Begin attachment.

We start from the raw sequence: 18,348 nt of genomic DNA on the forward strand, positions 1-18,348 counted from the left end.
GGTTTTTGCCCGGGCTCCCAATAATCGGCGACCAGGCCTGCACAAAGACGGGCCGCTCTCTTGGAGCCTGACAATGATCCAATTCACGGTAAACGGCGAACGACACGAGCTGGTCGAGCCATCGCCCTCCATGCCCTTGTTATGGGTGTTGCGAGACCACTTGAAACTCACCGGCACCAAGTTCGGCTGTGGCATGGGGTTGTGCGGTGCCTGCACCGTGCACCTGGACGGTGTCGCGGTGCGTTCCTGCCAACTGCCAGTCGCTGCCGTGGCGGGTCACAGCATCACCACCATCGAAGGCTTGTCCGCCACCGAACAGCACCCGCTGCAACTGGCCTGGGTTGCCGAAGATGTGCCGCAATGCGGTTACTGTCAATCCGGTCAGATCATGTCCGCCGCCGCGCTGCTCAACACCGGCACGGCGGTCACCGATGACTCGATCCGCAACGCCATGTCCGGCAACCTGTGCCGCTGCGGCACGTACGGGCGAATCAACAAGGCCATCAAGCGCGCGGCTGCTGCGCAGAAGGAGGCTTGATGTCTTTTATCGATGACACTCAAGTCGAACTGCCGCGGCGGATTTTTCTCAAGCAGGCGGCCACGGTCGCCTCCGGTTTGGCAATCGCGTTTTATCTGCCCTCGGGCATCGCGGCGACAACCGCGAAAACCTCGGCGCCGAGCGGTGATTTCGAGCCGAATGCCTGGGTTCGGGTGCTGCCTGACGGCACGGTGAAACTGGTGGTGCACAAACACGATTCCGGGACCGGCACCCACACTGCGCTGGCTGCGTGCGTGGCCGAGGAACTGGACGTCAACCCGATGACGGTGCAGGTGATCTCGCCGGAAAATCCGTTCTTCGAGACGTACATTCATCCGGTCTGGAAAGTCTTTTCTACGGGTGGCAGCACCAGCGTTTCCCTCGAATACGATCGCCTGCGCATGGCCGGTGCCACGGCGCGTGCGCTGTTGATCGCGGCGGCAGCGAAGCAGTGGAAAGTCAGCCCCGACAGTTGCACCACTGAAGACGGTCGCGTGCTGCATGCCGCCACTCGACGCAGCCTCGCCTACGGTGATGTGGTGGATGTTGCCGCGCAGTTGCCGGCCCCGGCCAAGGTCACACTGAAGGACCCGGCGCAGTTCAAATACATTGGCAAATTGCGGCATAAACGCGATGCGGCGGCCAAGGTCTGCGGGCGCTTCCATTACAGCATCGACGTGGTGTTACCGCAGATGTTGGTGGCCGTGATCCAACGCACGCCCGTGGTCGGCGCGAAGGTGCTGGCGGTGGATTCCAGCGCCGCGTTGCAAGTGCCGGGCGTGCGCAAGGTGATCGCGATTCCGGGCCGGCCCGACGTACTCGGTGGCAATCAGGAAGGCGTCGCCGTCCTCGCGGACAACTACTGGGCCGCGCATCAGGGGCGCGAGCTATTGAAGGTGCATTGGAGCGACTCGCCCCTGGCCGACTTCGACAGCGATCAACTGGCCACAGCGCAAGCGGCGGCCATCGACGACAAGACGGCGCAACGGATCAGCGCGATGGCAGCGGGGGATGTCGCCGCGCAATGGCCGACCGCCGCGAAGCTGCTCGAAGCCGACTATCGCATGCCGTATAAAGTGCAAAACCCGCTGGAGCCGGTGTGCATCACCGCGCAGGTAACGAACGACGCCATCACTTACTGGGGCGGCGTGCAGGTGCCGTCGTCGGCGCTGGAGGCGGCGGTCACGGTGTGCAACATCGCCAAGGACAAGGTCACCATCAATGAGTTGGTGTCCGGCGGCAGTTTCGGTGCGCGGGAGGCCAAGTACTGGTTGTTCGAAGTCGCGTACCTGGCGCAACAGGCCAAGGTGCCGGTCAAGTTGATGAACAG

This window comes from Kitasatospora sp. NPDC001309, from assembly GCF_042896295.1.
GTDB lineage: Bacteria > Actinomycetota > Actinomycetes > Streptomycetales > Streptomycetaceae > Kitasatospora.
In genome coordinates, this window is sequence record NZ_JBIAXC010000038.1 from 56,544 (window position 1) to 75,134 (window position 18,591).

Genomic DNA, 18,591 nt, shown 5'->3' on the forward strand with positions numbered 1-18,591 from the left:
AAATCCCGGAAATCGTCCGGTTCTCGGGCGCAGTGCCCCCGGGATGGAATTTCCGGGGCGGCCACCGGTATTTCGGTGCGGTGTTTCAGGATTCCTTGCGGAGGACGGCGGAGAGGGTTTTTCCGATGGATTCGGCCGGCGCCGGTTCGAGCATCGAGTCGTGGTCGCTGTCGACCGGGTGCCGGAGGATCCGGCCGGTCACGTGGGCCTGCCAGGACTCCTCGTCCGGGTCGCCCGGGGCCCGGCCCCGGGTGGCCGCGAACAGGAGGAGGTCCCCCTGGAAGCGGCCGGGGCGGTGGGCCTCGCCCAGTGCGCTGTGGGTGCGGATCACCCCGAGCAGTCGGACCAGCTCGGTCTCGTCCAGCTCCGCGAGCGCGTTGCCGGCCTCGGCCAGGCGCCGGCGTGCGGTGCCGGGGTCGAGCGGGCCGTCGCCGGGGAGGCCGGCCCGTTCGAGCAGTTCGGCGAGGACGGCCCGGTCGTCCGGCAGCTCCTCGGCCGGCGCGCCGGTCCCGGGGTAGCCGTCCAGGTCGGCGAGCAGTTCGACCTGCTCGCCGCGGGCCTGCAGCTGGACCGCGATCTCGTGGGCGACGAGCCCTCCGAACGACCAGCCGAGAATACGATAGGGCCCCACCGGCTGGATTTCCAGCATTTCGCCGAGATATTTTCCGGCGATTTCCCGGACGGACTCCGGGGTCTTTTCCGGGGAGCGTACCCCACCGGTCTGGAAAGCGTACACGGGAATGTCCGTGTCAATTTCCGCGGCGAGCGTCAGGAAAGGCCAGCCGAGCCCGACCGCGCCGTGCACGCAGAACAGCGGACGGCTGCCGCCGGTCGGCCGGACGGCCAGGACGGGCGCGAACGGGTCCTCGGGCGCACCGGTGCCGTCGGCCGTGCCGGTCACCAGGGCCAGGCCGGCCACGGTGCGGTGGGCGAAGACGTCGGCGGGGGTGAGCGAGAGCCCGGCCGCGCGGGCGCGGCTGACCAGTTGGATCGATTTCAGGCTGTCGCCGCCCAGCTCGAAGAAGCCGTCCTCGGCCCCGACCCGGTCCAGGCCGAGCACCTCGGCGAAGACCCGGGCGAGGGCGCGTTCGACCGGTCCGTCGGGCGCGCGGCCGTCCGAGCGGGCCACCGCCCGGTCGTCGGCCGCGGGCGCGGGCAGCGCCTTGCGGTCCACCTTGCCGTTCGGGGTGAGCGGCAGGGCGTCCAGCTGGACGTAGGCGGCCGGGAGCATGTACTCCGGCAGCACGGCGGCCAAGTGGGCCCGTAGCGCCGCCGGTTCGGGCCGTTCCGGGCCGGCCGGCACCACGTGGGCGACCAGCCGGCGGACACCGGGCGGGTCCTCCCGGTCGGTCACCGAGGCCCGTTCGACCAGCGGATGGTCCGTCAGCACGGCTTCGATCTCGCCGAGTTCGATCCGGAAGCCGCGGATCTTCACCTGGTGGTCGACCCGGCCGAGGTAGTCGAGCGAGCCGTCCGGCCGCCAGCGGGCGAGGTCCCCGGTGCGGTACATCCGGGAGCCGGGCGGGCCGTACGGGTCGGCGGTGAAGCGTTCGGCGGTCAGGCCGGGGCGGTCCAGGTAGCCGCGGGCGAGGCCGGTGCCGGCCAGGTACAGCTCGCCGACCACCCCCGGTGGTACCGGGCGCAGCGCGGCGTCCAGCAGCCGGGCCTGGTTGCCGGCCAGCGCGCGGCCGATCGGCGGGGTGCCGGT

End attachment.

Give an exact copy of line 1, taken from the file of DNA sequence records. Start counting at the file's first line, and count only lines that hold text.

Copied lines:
We start from the raw sequence: 18,348 nt of genomic DNA on the forward strand, positions 1-18,348 counted from the left end.